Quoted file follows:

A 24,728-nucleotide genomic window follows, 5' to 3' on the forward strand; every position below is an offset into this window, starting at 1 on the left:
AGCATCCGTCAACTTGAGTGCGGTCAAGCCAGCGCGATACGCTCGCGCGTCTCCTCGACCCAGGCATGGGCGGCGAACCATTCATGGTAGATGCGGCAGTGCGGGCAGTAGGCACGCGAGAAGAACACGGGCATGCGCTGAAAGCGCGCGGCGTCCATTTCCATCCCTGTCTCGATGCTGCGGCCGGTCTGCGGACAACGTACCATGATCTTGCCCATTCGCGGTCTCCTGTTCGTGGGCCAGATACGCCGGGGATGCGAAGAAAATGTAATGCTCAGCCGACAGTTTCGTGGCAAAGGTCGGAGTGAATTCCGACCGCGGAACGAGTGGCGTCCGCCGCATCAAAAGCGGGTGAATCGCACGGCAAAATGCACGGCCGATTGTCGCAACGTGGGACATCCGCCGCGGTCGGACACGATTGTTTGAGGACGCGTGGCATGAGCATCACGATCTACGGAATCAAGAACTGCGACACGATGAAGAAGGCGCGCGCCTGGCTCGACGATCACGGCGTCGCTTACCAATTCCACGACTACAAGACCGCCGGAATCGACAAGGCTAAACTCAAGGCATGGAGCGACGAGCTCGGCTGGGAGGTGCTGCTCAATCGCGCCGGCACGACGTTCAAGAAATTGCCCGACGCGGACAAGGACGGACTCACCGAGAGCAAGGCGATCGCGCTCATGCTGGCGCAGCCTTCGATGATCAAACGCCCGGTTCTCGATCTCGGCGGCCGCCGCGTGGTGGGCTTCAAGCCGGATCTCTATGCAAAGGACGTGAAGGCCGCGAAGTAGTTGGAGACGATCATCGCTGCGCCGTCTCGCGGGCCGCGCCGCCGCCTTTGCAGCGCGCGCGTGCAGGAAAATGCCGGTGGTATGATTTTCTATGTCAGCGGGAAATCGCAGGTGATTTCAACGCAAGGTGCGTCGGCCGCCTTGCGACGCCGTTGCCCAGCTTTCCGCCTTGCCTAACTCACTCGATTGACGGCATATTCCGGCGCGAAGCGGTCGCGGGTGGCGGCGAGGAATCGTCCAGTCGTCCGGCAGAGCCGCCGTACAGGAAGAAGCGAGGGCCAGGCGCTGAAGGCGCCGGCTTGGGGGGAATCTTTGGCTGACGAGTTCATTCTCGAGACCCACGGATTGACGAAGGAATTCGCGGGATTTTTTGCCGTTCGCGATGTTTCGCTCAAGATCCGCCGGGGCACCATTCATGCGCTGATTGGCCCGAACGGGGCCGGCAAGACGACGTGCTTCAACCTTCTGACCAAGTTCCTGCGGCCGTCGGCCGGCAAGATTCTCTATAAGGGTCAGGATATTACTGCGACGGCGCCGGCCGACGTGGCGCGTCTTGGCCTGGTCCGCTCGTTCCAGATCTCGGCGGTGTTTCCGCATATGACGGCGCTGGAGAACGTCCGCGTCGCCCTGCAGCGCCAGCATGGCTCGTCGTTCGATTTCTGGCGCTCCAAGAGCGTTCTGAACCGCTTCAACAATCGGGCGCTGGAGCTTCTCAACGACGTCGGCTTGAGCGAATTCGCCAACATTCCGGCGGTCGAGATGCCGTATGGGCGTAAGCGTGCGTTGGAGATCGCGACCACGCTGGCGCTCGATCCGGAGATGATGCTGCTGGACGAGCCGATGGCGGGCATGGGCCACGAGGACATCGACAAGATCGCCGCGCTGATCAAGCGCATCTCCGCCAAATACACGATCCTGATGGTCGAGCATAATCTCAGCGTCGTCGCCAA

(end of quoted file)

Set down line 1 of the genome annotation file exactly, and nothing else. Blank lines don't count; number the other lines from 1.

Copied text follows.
A 24,728-nucleotide genomic window follows, 5' to 3' on the forward strand; every position below is an offset into this window, starting at 1 on the left: